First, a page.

You thought we left the roller-ball mouse behind in the early 2000s when optical mice started becoming popular, but then, there’s this article that you’re reading about using a trackball to edit your images. Surely, you must have traveled back in time, right? Not really. I’m with you in 2022. So, am I slightly crazy? I hope not. Read on, and let me know if you think I am in the comments.
As a photographer, I spend a lot of time using the mouse, or Wacom tablet as my main input device. I may be using the pointer to move a slider, create a clipping path for a product, or to dodge and burn an image. This involves many tightly controlled, and small movements with my input device of choice.
Now, I use both a Wacom Tablet, as well as a couple of mice such as the Logitech G402 wired gaming mouse, and the Logitech MX Master 3 wireless mouse. However, I sometimes prefer to use a mouse over the Wacom, and recently I’d been feeling like I’d prefer something that’s similar to a mouse, but that puts less strain on my hand when doing certain routine tasks.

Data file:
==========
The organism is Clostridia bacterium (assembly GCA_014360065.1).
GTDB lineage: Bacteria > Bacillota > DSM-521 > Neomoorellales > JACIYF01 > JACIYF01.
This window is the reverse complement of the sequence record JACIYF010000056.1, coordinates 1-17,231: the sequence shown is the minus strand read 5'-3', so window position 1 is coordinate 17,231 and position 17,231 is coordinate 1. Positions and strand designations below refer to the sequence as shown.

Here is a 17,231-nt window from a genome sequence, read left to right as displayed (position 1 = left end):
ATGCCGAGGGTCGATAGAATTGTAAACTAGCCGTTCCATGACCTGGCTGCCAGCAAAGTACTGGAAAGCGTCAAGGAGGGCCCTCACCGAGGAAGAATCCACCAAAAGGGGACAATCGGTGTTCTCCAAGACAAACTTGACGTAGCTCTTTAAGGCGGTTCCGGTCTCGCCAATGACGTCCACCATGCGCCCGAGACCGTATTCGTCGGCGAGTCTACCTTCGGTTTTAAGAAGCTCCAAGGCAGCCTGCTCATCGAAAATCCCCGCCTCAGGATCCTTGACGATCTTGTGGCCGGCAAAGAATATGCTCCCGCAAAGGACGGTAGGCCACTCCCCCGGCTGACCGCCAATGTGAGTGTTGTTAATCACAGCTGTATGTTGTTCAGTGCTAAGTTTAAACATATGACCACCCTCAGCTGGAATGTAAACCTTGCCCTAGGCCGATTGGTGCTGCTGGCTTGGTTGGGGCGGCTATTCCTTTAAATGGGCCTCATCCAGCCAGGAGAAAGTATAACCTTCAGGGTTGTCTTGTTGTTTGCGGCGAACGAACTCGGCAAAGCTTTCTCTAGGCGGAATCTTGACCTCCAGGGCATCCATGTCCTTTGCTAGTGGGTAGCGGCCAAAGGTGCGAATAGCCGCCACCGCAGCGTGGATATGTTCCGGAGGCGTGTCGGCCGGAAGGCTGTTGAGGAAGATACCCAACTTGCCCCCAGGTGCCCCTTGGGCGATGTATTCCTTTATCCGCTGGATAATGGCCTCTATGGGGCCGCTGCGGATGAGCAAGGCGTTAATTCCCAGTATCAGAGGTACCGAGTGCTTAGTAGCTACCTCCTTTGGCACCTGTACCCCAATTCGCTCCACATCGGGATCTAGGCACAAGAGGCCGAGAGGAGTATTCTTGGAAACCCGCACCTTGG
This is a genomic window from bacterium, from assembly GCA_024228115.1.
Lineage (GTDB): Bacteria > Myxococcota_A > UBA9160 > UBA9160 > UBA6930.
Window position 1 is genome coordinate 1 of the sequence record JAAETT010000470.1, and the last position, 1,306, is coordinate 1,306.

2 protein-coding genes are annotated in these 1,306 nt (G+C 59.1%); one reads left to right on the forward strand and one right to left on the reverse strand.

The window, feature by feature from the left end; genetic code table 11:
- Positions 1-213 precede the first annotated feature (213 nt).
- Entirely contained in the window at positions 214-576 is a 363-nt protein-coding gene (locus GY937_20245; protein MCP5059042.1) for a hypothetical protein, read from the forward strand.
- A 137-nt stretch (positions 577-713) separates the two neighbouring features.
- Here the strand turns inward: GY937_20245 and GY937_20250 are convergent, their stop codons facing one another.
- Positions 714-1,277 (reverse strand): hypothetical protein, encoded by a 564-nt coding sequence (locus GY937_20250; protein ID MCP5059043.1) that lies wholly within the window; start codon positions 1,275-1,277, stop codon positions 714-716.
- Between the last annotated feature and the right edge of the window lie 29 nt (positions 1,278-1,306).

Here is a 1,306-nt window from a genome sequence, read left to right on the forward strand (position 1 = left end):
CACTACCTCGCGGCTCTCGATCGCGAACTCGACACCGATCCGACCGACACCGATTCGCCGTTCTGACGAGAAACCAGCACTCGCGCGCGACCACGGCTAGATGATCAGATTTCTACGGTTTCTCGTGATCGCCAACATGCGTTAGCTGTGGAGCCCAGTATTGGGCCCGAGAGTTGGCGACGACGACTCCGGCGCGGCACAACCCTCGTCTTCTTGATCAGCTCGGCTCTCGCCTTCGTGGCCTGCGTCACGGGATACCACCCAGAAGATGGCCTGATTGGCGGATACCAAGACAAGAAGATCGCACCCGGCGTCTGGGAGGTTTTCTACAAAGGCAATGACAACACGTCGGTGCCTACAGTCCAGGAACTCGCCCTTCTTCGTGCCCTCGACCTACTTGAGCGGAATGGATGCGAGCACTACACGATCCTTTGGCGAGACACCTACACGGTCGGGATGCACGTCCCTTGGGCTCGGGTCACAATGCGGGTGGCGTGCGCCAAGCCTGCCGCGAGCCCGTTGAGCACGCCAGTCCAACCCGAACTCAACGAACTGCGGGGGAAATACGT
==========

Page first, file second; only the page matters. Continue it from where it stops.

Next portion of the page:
Not everyone may have a Wacom to switch to for ergonomic comfort, so let’s explore what happens when you’re using a mouse to edit images… something that calls for minute, super-accurate movements of the pointer.
Table of Contents
What Happens When You Use a Mouse for Extended Periods of Time?
When I use a mouse for extended periods of time, I tend to do the following.
- Put more pressure on my wrist to steady the mouse, as well as to use it as a pivot point when I move the mouse left-to-right.
- Tense up my arm muscles